Rhonda Abrams, one of the foremost experts on small business, entrepreneurship, and business planning, joined Melio for an exclusive webinar. She shared her top tips for small business owners leading up to the holiday season. Check out the webinar below to learn what steps you can take to prepare for this crucial time and how you can make it your most successful holiday season yet!
Key #1: Start early
Holiday shopping begins early, with 56% of shopping done in October, according to a recent survey from McKinsey. You want to make sure to capture the bulk of people who are out there thinking “What am I going to do about the holidays?” Don’t wait until December or even November to start prepping—by then it may be too late.
Key #2: Get your holiday email out early
It’s smart to send out your holiday emails early. This way, you’ll be top of mind for existing customers. You can offer early bird discounts or holiday specials, encourage your email listserv to book services early, or invite them to customer appreciation events in-store (more on that later).
Key #3: Bundle, bundle, bundle
There are a lot of reasons to bundle, or group multiple goods and/or services together. First of all, when you sell more than one thing at a time, you make more money. Even if you make less per item, the sale per customer goes up. Bundles have the additional benefit of being unique, which makes it harder for people on the internet to compete with you. Finally, shoppers love them–you are removing the burden of choice and creating something that customers want and need.
Bundles are not just for retail businesses. Companies can bundle their services together as a special package. For example, an attorney can offer a suite of services to clients: a combination of estate planning, will, trust, power of attorney, etc. You can bundle hospitality, offering shoppers a gift of dinner and a theater show plus a one-night hotel stay. There is room for creativity; see if you can find a way to put more than one product together.
Key #4: Remember other holidays
There are more holidays than just Christmas between October 1 and January 1, such as Halloween, Hanukkah, Thanksgiving, and Kwanza. These holidays are a great way to engage with people. Consider sending out Thanksgiving cards instead of Christmas cards—your card will be the first one they see. Small Business Saturday, the Saturday after Thanksgiving, is a great opportunity to remind people that shopping locally keeps your money local and your neighborhood vibrant.
Key #5: Sell more—retail
Hosting events and bringing people into your place of business is a great way for retail businesses to up their revenue. For example, one of Abrams’s favorite events is an annual holiday party at her local bookstore in December. They provide wine and live music and offer a discount on book purchases. Not only is it a great event for the customers, it’s the bookstore’s single biggest sales day of the year.
Key #6: Sell more—services & hospitality
If you’re in the hospitality business right now, especially food and beverage, you can capitalize on this time of year by marketing to companies hosting holiday parties. You can offer special menus, bundling, or catering. If you’re a service business that is not busy at this time, such as accounting or consulting, think about ways you can stay visible at this time. Make sure your business cards are up to date and go to every holiday party you can; it’s a great opportunity to get out there and network.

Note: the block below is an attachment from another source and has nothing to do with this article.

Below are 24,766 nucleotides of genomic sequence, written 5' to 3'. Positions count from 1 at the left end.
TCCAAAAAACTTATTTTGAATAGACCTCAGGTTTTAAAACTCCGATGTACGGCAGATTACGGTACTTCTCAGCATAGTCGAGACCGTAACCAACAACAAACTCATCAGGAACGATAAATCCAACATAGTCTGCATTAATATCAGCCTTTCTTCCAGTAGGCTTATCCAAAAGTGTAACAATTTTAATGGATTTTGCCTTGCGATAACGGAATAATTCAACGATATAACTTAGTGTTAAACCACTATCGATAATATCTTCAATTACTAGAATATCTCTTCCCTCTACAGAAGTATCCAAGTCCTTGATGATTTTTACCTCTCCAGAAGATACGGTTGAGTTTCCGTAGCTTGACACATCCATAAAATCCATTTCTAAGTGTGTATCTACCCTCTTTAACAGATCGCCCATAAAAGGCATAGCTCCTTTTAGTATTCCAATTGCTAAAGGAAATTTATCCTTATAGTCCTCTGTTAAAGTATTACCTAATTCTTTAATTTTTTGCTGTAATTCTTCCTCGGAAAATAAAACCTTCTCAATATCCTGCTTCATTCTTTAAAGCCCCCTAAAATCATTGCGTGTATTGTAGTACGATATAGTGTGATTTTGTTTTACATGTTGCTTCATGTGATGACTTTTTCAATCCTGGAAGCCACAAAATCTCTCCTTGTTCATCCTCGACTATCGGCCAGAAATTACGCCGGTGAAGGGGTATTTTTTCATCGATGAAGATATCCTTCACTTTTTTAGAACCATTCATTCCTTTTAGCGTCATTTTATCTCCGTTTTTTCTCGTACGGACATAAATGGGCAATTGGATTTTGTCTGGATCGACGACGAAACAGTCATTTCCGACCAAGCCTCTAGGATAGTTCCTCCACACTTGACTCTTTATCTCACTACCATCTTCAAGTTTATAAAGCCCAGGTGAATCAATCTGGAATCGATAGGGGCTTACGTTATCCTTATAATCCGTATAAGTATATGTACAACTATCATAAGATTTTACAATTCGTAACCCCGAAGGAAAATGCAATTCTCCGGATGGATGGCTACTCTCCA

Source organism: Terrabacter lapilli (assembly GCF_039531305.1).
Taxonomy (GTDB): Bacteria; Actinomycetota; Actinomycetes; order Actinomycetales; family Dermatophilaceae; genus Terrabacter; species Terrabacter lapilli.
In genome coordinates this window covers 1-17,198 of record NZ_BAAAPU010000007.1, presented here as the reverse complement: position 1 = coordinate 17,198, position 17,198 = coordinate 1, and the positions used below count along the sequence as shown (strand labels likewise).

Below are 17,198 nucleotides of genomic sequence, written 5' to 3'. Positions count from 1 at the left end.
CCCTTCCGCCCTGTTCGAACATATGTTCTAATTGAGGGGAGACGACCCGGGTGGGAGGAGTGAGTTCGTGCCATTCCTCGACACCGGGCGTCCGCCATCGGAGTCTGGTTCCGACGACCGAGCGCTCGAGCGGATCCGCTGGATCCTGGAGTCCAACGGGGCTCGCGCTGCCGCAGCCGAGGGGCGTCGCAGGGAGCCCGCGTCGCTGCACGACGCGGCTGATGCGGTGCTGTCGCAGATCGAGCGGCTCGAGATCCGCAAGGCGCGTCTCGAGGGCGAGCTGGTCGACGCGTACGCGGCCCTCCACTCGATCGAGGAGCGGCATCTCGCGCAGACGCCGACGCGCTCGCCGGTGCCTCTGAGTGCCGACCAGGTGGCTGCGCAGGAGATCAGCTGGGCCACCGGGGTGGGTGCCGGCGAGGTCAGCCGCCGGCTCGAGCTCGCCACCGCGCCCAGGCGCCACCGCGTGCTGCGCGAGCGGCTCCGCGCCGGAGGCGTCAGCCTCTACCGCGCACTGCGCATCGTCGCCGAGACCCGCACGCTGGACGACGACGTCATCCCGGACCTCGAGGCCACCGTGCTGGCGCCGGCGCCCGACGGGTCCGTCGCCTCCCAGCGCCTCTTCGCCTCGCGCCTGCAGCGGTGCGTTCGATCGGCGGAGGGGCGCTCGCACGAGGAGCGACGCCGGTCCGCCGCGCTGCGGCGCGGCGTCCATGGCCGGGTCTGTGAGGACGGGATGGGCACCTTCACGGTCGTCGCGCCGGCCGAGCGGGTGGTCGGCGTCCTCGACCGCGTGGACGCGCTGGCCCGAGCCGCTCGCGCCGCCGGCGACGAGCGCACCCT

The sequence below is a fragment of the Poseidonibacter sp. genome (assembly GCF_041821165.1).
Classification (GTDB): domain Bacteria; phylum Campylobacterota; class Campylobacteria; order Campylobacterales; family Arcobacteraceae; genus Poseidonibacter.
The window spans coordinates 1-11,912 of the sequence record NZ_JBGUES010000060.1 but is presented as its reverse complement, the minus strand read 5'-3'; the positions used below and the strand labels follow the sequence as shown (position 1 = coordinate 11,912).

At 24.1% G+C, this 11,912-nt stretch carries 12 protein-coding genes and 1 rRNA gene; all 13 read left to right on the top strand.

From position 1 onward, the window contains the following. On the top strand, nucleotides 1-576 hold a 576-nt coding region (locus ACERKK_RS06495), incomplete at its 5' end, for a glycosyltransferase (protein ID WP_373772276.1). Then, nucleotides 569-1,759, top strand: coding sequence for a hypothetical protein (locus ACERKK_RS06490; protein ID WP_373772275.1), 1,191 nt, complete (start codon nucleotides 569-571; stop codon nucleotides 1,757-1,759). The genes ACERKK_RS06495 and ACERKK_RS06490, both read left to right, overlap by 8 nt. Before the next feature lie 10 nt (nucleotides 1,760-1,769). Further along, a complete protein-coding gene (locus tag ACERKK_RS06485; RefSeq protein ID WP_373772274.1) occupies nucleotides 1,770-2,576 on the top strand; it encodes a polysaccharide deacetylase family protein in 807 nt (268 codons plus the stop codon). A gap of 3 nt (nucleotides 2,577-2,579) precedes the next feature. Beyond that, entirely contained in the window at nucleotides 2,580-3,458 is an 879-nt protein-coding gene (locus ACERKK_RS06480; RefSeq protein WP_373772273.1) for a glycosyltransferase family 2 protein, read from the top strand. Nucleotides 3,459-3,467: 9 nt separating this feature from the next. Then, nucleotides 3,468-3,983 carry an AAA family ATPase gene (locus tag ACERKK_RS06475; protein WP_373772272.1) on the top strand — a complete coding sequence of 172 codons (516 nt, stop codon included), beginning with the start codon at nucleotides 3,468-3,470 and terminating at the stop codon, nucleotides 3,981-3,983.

Key #7: Sell more online
You have a lot of flexibility for ways to sell more online. One thing you can do is “decorate” your website or social media for the holidays with holiday-themed colors or graphics. You can create special web pages on your site for specific bundles or pages.
Key #8: Accept & use credit cards
Every business should accept credit cards. For one thing, customers like using them. Lots of people no longer carry cash on them, and instead use their credit cards or an online wallet. Additionally, you get your money faster—when you send out an invoice it often takes 30 days to get paid, or even 45, 60, or 90 days.
Though there are associated fees, it’s better to have 100% of your payments completed with small fees vs. needing to chase down a percentage of outstanding payments.
If you use credit cards wisely, they are less expensive in some ways and are so flexible. Abrams built her own business using credit cards to manage cash flow before she even had a line of credit at a bank.
Key #9: Make the peak season last
Finally, take the success from your holiday season and bring it to your business all year long. There are some tried-and-true ways to make these gains last: capture as much customers’ information as you can. Find incentives for customers to give their email addresses, such as drawings from which people can win things or loyalty rewards programs.
It’s also great to ask people to follow your business on social media and engage with them on those platforms. Finally, don’t let too much time go by in January before you follow up with your customers; keep the momentum going.
The importance of a successful holiday season
The holiday season is a great way to connect with existing and prospective customers. Use this time wisely to prepare for a strong start to the new year. Wishing you a happy–and SUCCESSFUL–holiday season!